[ocaml-platform] on the need and design of OCaml namespaces

Gabriel Scherer gabriel.scherer at gmail.com
Thu Feb 28 14:30:27 GMT 2013

> I disagree, precisely because the presence or absence of namespace
> declarations in the source language is in my mind an important part of
> the semantics of namespaces.

It is a very important part of the *syntax* of namespaces.

On Thu, Feb 28, 2013 at 3:23 PM, Yaron Minsky <yminsky at janestreet.com> wrote:
> On Thu, Feb 28, 2013 at 7:44 AM, Gabriel Scherer
> <gabriel.scherer at gmail.com> wrote:
>> I think the whole discussion of "compilation argument vs. information
>> in source header" is misguided. The two places are essentially
>> isomorphic, and a robust system could make them equi-expressive. In
>> particular, the idea that what putting namespace information outside
>> the source code is a regression is incorrect, as the semantics of an
>> OCaml program *already* depends on the state of the filesystem on
>> which it is compiled and the search path set at compilation time.
>> Namespaces by themselves introduce no regression or improvement on
>> this aspect.
> I strongly disagree with this line of argument.  Sure, they are
> technically equally powerful, but that doesn't tell you much.  Good
> programming language design is in part about thinking about people,
> not just about isomorphisms.
> And yes, the OCaml program's semantics depend on the state of the
> filesystem.  But right now, if you read the source files, you're
> pretty close to understanding the program.  Build systems are hard to
> read, and are idiosyncratic, differing a lot from project to project.
> The more semantics issues you bury there, the more you hide them from
> the programmer, and the worse off you are.
>> There are practical reasons why one would favor one or the approach in
>> a particular case, but it is not possible to satisfy all criterions
>> simultaneously.
>> 1. People are very sensitive about *source language* changes, not so
>> much about changes in compilation interface (perceived as anecdotical
>> tooling); this makes it easier to suggest new flags than new language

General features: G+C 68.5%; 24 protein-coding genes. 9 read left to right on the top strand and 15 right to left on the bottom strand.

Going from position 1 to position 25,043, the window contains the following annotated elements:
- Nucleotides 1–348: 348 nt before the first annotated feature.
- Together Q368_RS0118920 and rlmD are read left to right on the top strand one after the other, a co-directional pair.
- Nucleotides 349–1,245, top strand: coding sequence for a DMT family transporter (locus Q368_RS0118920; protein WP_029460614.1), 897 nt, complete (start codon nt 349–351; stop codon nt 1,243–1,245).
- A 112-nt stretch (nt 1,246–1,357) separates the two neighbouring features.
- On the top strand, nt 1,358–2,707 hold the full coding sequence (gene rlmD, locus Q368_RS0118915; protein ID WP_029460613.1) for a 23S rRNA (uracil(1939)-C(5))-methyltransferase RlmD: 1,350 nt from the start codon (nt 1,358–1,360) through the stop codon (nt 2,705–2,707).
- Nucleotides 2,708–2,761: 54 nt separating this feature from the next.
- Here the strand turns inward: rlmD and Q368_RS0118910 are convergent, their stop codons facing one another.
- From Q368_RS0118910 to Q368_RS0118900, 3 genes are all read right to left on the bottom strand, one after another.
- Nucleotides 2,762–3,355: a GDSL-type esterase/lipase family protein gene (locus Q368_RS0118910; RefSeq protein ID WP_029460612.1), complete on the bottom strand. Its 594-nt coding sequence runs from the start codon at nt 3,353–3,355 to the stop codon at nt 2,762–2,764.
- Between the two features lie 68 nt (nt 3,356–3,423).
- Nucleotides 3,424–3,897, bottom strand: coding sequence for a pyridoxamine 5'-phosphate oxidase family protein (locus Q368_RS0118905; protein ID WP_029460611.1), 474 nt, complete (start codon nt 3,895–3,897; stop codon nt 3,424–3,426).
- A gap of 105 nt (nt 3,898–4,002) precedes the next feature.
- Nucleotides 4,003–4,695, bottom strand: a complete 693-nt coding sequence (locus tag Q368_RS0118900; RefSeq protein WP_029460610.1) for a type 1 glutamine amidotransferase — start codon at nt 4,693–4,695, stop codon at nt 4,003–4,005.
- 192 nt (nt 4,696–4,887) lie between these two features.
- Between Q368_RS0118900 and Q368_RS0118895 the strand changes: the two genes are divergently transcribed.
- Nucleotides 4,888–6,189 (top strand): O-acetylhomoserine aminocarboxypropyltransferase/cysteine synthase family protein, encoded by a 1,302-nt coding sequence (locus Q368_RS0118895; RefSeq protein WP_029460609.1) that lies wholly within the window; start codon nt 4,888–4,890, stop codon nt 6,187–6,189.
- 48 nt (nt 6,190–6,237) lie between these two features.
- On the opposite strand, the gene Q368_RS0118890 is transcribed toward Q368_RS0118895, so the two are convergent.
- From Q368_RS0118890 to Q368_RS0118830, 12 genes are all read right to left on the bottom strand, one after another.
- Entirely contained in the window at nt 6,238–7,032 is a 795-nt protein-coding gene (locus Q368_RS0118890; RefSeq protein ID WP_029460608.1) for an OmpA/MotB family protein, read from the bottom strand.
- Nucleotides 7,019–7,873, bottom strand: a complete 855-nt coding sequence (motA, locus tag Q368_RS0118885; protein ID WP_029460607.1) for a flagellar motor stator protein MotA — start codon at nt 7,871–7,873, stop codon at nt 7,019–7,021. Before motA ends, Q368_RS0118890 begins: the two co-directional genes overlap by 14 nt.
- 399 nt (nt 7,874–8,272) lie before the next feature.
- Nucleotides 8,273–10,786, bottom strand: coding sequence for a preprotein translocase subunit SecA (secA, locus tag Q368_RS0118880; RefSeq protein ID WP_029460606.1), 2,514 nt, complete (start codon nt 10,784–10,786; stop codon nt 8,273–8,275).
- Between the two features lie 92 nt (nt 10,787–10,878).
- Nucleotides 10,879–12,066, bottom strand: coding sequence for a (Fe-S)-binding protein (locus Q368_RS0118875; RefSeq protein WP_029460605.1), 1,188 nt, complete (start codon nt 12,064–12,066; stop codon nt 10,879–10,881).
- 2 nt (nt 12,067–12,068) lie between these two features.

>> features. Arguably both should treated with the same care, and in
>> particular design decisions regarding tooling should be inspected with
>> scientific rigor. This doesn't happen in practice (which of the
>> proposed tool changes during this discussion was accompanied with a
>> rigorous specification of the semantics?), so tooling changes are
>> easier and faster to get in a language release, and easier to get
>> half-specified and half-baked.
> I agree that it's more work to make a language change.  But
> programming in the large is important, and is worth putting real work
> into.  Up until now, the OCaml community hasn't worried about the
> issue, and as the community grows up and the use of the language
> grows, I believe we need to get this right.
>> 2. Such header information may need to be shared by several files of a
>> project and may become a source of painful redundancy. Compilation
>> flags are an easy way to factorize these redundancies away. In
>> principle this could also be done in the source code (by having
>> separate files with this source information, and a semantic
>> #include-like language construct), but this means yet another language
>> change that has to be carefully designed.
> We have all of this overhead now within Jane Street, with packed
> libraries being the rule.  My experience is it's just not that big of
> a deal.  Putting this in the build files is a clear problem in my
> mind.
>> 3. People naturally share source snippets without thinking of sharing
>> the surrounding contextual information (the state of the compilation
>> environment), so in practice having information in the source helps to
>> be more robust wrt. environmental change. In mails, Q&A sites, etc.,
>> sharing source text is better than a tarball with a _tags file or
>> whatnot.
> Agreed.  This seems like an argument in favor of opening namespaces
> explicitly in the source.
>> It's well and good to hope that any semantic features associated to
>> namespaces will eventually end up in the source language as well. But
>> that may be significantly harder than agreeing on those features in
>> the first place. Because picking a good syntax is really hard, and
>> because this may require more change to other tools that are not part
>> of the OCaml compiler distribution, and is therefore more costly for
>> everyone involved (this is Alain's understandable reason for shunning
>> any such change). So I would like to encourage people to discuss which
>> semantics they need and want, what a good design would be, rather than
>> whether to implement this inside or outside the source language.
> I disagree, precisely because the presence or absence of namespace
> declarations in the source language is in my mind an important part of
> the semantics of namespaces.
>> On Thu, Feb 28, 2013 at 10:01 AM, Erkki Seppala